Acacia stenophylla

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Acacia stenophylla
Acacia-stenophylla-flowers.jpg
Scientific classification edit
Kingdom: Plantae
Clade: Tracheophytes
Clade: Angiosperms
Clade: Eudicots
Clade: Rosids
Order: Fabales
Family: Fabaceae
Clade: Mimosoideae
Genus: Acacia
Species:
A. stenophylla
Binomial name
Acacia stenophylla
A.Cunn. ex Benth.
Acacia stenophyllaDistMap851.png
Occurrence data from AVH
Synonyms

Acacia stenophylla is a species of Acacia[2] commonly referred to as the shoestring acacia. It is an evergreen tree in the family Fabaceae native to Australia. It is not considered rare or endangered.[3]

Description[edit]

Acacia stenophylla varies in characteristic and size, from a rounded, multi stemmed shrub to a spreading tree.[4] A. stenophylla grows from 4–20 m (13–66 ft) tall,[4] often stemming into branches at the trunk from about 1 m (3.3 ft).[5] Bark is dark-grey to blackish and rough, branchlets are smooth to sericeous and sometimes angular.[4]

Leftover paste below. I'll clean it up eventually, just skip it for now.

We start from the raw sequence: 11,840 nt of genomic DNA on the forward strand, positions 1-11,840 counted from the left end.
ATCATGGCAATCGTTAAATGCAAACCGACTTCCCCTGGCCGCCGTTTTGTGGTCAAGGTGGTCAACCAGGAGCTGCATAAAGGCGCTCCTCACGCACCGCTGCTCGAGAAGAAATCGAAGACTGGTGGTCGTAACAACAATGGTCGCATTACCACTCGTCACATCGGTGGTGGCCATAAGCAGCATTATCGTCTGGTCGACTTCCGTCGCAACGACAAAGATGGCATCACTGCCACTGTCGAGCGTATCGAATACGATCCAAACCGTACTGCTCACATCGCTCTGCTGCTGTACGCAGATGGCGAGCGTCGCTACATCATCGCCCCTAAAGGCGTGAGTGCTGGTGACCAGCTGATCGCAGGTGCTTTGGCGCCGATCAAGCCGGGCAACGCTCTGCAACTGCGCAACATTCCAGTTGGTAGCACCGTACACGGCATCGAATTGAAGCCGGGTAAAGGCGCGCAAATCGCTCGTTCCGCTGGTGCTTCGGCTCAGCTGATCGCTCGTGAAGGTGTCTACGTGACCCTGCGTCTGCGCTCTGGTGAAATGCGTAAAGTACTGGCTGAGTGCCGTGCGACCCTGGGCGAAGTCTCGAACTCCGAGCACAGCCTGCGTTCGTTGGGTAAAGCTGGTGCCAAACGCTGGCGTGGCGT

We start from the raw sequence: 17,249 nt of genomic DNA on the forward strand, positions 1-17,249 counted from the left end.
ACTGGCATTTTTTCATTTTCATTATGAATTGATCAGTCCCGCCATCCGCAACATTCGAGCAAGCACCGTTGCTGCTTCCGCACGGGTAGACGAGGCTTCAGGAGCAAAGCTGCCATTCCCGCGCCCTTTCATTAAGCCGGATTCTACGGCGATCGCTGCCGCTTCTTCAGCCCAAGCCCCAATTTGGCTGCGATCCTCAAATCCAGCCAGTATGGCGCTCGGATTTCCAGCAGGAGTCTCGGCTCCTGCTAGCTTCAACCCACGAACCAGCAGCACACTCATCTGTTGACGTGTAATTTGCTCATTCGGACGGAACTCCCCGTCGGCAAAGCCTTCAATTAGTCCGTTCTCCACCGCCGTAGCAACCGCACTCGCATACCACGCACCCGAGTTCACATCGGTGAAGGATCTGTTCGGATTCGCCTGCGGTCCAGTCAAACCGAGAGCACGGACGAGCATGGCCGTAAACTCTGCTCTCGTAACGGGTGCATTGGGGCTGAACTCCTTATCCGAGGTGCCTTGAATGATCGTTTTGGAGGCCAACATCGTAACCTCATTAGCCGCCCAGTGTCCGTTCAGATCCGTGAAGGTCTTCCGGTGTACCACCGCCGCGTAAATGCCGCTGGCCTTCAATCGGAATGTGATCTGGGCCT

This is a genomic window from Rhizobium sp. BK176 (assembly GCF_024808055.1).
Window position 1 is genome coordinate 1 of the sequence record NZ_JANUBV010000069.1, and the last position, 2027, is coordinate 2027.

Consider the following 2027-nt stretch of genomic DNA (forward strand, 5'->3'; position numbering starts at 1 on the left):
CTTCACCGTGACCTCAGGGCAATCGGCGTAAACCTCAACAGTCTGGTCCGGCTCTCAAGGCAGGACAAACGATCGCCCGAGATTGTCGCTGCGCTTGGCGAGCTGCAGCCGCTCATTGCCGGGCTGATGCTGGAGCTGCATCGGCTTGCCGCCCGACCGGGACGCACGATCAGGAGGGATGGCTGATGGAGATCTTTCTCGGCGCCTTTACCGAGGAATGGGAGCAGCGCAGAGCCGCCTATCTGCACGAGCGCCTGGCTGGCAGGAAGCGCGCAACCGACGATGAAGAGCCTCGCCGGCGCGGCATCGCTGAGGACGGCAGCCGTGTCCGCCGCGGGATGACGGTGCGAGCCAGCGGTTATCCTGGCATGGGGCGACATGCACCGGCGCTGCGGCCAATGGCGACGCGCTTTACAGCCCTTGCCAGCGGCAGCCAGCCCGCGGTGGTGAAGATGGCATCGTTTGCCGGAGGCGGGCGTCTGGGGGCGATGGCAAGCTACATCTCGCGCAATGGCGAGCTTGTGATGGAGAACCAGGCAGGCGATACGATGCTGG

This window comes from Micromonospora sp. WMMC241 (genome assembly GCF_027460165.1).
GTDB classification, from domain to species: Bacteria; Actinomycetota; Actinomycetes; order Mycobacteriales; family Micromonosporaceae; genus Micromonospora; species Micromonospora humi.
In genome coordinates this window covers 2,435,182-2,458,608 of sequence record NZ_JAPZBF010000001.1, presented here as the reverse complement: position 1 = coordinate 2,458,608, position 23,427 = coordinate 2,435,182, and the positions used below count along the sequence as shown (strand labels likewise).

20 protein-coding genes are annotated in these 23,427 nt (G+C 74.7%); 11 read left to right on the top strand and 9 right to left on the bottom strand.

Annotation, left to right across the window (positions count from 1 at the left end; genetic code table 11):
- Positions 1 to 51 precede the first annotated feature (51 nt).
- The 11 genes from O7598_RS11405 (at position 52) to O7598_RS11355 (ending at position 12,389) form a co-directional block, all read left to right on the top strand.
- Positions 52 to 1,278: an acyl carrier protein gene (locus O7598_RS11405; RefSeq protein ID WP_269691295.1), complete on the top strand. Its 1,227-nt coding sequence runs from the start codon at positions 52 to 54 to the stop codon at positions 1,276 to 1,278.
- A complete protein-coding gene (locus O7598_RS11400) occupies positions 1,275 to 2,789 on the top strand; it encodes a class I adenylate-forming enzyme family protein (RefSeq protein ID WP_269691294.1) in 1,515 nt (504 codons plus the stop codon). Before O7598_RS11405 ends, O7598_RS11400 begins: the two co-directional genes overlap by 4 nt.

The phyllodes are strap-like, 15–40 cm (5.9–15.7 in) long, 2–10 mm (0.079–0.394 in) wide, straight to slightly curved, slightly rough, free from hair or very finely puberulous, acute to acuminate, apex is often strongly curved.[4] Veins are copious and closely parallel.[6]

Racemes are 3–5-headed, stems 2–15 mm (0.079–0.591 in) long and are slightly rough or with appressed minute hairs.[4] Peduncles are 6–13 mm (0.24–0.51 in) long.[4] Flower heads are creamy-white to pale yellow in colour, spherical and 6–9 mm (0.24–0.35 in) in diameter.[4] Flowers are 5-merous, sepals three-quarters united.[4]

Pods are moniliform, up to 26 cm (10 in) long, 8–12 mm (0.31–0.47 in) wide, woody-leathery textured, smooth except micro-puberulous between seeds.[4] Seeds are longitudinal, elliptic, 7–9 mm (0.28–0.35 in) long, dark brown, lacking aril, funicle enlarged, are folded at the seed apex.[4] Flowering time is often irregular, although mainly occurring in autumn.[4]

Acacia stenophylla is highly salt tolerant and moderately frost and drought tolerant.[7] The average minimum annual rainfall that the tree needs is around 400 mm (16 in) per year.[8]